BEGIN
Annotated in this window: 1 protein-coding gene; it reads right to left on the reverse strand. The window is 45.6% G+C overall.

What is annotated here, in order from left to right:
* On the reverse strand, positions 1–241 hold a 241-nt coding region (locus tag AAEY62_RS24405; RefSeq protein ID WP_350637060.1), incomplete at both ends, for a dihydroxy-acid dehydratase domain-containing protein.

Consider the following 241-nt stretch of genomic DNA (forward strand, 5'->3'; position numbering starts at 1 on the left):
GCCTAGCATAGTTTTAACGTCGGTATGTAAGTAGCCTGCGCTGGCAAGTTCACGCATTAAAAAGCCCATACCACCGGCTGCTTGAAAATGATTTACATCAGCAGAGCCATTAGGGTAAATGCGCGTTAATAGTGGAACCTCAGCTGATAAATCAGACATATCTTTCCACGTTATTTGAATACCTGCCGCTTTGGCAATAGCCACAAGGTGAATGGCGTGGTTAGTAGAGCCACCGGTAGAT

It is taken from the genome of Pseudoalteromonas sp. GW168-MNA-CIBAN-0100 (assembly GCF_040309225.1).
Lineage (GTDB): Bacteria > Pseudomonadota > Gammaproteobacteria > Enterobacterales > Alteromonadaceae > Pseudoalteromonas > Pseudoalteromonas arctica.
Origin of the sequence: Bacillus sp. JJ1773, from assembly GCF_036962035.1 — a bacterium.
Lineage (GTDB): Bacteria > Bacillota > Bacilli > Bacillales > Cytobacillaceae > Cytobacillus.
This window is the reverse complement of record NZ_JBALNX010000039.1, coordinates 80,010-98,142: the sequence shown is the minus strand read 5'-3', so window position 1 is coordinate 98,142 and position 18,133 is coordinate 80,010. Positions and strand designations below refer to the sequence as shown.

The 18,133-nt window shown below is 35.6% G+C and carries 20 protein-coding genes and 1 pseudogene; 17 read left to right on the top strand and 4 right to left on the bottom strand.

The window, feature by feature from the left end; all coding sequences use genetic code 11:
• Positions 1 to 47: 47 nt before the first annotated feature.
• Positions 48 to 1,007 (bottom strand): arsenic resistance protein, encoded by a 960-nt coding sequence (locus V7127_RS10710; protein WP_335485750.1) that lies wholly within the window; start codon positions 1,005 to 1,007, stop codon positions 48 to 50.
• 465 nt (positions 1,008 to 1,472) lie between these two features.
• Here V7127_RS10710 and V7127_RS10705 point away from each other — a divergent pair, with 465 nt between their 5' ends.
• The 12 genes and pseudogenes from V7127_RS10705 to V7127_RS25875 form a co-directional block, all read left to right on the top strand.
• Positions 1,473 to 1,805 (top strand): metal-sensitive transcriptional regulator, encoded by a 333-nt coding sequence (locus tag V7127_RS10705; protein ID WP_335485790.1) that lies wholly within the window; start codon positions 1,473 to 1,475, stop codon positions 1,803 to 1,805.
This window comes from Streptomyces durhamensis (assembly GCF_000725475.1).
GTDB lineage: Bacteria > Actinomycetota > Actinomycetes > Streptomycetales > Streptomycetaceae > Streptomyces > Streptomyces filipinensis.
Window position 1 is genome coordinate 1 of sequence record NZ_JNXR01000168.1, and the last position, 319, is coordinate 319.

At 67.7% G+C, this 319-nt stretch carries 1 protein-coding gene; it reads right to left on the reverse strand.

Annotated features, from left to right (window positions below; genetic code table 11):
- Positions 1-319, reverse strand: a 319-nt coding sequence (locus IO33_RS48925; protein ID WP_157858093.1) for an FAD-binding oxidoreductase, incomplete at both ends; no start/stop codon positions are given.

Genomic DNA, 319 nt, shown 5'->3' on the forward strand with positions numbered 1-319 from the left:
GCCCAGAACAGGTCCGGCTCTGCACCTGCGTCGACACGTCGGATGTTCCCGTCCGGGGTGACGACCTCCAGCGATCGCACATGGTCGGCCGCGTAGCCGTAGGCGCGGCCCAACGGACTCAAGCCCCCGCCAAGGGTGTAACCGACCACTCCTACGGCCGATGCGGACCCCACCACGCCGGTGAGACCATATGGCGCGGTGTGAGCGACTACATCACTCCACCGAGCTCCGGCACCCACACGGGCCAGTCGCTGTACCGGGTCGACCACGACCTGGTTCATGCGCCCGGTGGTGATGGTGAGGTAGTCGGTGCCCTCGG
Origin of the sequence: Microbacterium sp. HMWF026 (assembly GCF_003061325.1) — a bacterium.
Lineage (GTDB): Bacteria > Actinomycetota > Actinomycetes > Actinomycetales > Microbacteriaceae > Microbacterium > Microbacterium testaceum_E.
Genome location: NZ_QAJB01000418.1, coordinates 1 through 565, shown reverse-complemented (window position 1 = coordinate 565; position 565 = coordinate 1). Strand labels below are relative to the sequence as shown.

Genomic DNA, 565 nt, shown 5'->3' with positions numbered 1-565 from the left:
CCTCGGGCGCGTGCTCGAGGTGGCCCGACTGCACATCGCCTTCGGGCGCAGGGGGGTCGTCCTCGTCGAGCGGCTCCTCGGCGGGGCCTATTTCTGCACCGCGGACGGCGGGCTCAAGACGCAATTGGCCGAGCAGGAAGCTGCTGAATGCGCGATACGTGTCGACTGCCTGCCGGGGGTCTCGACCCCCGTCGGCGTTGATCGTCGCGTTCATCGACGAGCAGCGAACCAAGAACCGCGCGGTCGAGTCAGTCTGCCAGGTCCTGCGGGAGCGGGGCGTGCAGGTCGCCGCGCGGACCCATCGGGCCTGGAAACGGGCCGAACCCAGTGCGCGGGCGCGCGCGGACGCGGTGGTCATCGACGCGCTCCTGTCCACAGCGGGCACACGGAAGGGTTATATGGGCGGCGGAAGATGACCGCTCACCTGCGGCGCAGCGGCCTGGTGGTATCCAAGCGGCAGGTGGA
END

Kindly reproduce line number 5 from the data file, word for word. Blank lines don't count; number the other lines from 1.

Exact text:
GCCTAGCATAGTTTTAACGTCGGTATGTAAGTAGCCTGCGCTGGCAAGTTCACGCATTAAAAAGCCCATACCACCGGCTGCTTGAAAATGATTTACATCAGCAGAGCCATTAGGGTAAATGCGCGTTAATAGTGGAACCTCAGCTGATAAATCAGACATATCTTTCCACGTTATTTGAATACCTGCCGCTTTGGCAATAGCCACAAGGTGAATGGCGTGGTTAGTAGAGCCACCGGTAGAT